The issue of college sports betting in South Carolina actually has to do more with addressing other problems. Most notably, many government officials claim they have a moral objection to all forms of sports betting.

Striking college sports from the latest bill is an attempt to sway some of those holdouts. The strongest opponents of sports betting tend to associate college sports with underage gambling. By disallowing wagers on collegiate sports, Rutherford is hoping many legislators with moral—or religious—objections to gambling find it easier to compromise and approve the bill that's on the table.

Whether this approach actually works is anyone's guess. But plenty of experts are skeptical.

Whenever sports betting is impeded by a set of spiritual or moral beliefs, it becomes inherently harder to find a happy medium. That's why states such as Utah and Alabama are deemed unlikely to ever legalize sports betting, because the majority of the opposition isn't constitutional but rooted in religious stances.

To South Carolina's credit, they might be different. They aren't as steeped in devout religious beliefs as Utah, Alabama or even Idaho. But they do skew heavily conservative, which is historically problematic.

Sports Betting in South Carolina Remains a Long Shot

This is not meant to imply that all conservatives oppose legal sports betting. We know this isn't true. Plenty of the most ardent sports betting supporters in major markets like Florida and Texas are key figureheads for the republican party.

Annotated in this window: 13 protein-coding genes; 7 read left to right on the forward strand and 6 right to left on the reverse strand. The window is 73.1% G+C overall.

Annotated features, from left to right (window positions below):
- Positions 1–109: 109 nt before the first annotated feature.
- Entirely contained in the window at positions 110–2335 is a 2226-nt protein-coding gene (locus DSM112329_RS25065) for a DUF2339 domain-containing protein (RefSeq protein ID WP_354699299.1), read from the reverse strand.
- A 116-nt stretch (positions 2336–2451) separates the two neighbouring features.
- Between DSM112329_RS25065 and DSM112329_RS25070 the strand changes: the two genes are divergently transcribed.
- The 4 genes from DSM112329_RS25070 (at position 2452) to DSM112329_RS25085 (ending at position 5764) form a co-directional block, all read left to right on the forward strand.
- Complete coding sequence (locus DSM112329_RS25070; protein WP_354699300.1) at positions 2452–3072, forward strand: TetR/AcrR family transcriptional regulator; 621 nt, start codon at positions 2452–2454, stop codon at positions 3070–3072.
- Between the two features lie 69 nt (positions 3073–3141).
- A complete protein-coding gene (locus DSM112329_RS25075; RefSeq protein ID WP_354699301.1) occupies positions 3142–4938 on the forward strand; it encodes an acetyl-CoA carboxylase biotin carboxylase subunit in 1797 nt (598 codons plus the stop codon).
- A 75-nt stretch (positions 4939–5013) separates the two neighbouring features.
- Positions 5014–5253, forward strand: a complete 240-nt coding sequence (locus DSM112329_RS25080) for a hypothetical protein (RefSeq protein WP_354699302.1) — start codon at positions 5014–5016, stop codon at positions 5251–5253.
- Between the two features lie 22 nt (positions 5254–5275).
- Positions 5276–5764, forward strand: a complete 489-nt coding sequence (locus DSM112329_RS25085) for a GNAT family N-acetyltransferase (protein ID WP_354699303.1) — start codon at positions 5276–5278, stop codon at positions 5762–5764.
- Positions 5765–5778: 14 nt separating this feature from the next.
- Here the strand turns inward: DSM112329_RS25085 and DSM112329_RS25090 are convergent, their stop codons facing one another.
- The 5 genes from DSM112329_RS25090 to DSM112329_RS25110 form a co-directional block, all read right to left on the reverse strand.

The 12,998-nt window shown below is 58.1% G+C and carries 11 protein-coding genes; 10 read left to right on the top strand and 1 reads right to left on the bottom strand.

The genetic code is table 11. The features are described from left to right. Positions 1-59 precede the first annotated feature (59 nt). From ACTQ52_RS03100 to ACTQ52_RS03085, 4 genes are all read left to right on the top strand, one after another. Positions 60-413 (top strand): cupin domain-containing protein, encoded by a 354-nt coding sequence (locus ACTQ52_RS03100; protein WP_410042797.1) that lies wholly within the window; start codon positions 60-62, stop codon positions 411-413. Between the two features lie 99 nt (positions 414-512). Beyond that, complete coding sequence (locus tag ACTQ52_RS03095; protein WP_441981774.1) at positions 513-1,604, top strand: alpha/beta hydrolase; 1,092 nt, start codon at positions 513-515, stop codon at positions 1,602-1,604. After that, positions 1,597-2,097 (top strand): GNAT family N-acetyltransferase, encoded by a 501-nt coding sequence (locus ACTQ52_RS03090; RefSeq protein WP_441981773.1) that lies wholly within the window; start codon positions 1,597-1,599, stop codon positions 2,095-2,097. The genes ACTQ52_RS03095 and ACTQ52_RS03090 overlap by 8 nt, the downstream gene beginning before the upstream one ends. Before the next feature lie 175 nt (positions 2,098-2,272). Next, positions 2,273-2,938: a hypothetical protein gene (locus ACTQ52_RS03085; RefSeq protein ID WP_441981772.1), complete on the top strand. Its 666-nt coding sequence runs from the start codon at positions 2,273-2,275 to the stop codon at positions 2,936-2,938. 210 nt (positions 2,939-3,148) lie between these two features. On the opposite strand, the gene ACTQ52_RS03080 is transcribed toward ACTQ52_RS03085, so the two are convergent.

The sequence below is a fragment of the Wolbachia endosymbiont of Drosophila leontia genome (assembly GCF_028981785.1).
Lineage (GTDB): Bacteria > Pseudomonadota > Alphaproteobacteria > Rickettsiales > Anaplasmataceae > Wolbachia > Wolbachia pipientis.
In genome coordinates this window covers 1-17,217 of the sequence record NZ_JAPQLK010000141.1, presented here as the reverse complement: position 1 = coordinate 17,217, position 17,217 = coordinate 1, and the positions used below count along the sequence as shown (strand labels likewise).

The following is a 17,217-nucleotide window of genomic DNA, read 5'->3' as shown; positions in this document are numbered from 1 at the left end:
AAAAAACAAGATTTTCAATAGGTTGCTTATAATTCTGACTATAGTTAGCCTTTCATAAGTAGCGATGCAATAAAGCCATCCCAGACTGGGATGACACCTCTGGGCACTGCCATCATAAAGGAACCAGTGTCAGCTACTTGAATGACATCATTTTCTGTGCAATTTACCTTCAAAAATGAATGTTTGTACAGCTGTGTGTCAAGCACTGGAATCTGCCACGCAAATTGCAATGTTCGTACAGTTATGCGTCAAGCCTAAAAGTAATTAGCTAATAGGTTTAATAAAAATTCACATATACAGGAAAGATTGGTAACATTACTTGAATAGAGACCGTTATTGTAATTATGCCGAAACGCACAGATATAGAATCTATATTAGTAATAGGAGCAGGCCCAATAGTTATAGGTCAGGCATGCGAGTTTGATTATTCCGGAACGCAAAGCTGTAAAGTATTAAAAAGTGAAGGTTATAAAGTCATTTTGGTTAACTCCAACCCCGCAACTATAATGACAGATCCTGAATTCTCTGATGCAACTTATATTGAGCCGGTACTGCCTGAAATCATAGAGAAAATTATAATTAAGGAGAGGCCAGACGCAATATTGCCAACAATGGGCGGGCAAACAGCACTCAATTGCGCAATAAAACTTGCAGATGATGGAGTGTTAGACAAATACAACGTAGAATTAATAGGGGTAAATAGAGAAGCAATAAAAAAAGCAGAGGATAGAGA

At the same time, given how reluctant South Carolina legislators have been to compromise on singular issues like betting on college sports, the outlook heading into the next round of legislative meetings this May isn't great. As Conlin noted in his piece for Sports Handle, a poll of experts determined there are seven states that remain overwhelmingly unlikely to legalize sports betting at any point over the next two years. And South Carolina made the list.

This will come as a bummer for sports betting enthusiasts who reside in the state. Fortunately, they are not without options. Many of the sites from our reviews of the top online sportsbooks will allow people who reside in South Carolina to set up and service an account. Sports betting is also officially legal in many of the surrounding states, including the neighboring North Carolina. South Carolina residents can always travel across state lines to place their wagers.

Should you prefer to hold out for progress on the legal South Carolina sports betting front, well, look to this spring's legislative meetings. If the opposing sides are willing to discuss the implementation of college sports betting, there may be hope that the current stalemate ends sooner than expected. If not, then yeah, it will be years before sports betting comes to South Carolina.

Take a look at this list of the top online sportsbooks so you can find one that meets all of your sports betting needs:

Meet the author

Dan Favale

Dan is a sports betting writer who can tackle any topic from presidential elections to changes in the sports betting legislation federally and on the state level. He also writes picks for NFL.